The first teeth to appear in the mouth are usually the lower central incisors. They tend to erupt anywhere from six to twelve months of age. The rest of the baby teeth follow suit with the second molars coming in at around two years of age. After that, things are pretty constant until kindergarten. The permanent teeth tend to erupt at 6-7 years of age, however, a range of 5-8 years is still within the normal range. Just because your child has not lost their first baby tooth by their eighth birthday, would not be a cause of concern. However, if no teeth have been shed by age nine, it is best to consult a physician just to rule out any possible endocrine problems. The first permanent molars usually come in around six years of age, hence the name “six year molars”. The twelve year molars are the second molars, and the third molars are the wisdom teeth that usually erupt between 17 and 25 years of age.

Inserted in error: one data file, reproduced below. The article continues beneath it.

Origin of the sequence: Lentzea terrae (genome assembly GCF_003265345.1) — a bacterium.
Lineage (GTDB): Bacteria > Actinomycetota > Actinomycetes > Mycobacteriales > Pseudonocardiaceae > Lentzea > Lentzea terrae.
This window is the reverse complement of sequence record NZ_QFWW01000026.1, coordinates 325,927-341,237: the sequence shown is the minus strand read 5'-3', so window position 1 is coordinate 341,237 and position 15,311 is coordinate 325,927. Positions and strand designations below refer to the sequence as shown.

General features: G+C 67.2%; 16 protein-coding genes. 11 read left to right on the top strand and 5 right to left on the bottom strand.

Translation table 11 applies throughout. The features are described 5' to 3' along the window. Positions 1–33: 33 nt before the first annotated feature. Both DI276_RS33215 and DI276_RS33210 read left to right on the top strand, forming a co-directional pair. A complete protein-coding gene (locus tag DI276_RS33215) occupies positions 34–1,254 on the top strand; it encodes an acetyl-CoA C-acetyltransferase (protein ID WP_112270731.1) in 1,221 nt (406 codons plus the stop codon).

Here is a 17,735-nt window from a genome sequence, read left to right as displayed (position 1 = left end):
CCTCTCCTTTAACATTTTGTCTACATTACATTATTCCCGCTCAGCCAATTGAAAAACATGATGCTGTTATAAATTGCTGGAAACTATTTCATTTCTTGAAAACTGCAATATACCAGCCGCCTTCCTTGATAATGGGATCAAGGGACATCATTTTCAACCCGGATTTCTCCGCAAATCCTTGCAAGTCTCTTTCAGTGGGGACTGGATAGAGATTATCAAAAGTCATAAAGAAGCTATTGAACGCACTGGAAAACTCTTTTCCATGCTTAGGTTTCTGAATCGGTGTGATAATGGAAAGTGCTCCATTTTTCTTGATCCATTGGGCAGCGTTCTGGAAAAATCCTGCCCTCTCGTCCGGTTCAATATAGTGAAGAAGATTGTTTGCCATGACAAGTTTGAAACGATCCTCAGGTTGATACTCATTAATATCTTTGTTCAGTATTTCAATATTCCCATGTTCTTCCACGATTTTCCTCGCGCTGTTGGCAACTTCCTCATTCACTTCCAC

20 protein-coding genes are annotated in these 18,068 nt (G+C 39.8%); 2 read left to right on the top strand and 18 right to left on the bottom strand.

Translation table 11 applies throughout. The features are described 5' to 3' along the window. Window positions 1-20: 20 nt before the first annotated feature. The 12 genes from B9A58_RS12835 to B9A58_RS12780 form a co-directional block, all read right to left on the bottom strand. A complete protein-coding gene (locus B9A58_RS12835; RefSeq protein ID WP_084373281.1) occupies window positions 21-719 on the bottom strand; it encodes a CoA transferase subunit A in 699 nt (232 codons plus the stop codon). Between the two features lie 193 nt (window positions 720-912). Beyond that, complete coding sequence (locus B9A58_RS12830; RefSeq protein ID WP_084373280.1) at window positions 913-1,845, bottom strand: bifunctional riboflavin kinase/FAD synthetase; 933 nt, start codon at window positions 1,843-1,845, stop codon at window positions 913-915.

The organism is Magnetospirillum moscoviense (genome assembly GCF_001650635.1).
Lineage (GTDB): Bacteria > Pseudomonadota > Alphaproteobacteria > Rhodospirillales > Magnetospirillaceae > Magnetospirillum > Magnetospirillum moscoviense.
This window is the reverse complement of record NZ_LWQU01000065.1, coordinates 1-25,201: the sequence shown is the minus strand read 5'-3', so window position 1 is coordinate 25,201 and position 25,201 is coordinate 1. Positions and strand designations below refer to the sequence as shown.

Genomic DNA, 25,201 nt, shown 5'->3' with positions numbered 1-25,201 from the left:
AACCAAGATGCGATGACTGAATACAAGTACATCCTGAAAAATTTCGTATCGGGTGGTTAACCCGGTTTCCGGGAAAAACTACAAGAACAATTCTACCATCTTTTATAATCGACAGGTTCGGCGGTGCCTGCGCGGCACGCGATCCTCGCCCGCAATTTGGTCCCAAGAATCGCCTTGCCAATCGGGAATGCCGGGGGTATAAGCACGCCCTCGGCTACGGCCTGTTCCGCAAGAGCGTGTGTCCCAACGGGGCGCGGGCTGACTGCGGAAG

Teething is when teeth are erupting through the gums and the symptoms associated with it. There are many myths on all of the maladies that teething will cause, most being totally untrue. Surely the teething infant can get a little fussy because the gums do get sore, but it doesn’t cause fever, nasal congestion, diarrhea, etc. It is best to avoid all of the drug store teething preparations. Local anesthetics should not be used because they have too much difficulty with proper dosing. Too much benzocaine or lidocaine can cause seizures and in severe cases, death. The best thing to use for teething discomfort is a rubber teething ring that can be place in the refrigerator. It is thought that cool pressure placed over the gums can be soothing. In cases where an analgesic is needed, be certain to carefully follow the dosing instructions since infants are tiny and susceptible to overdosing.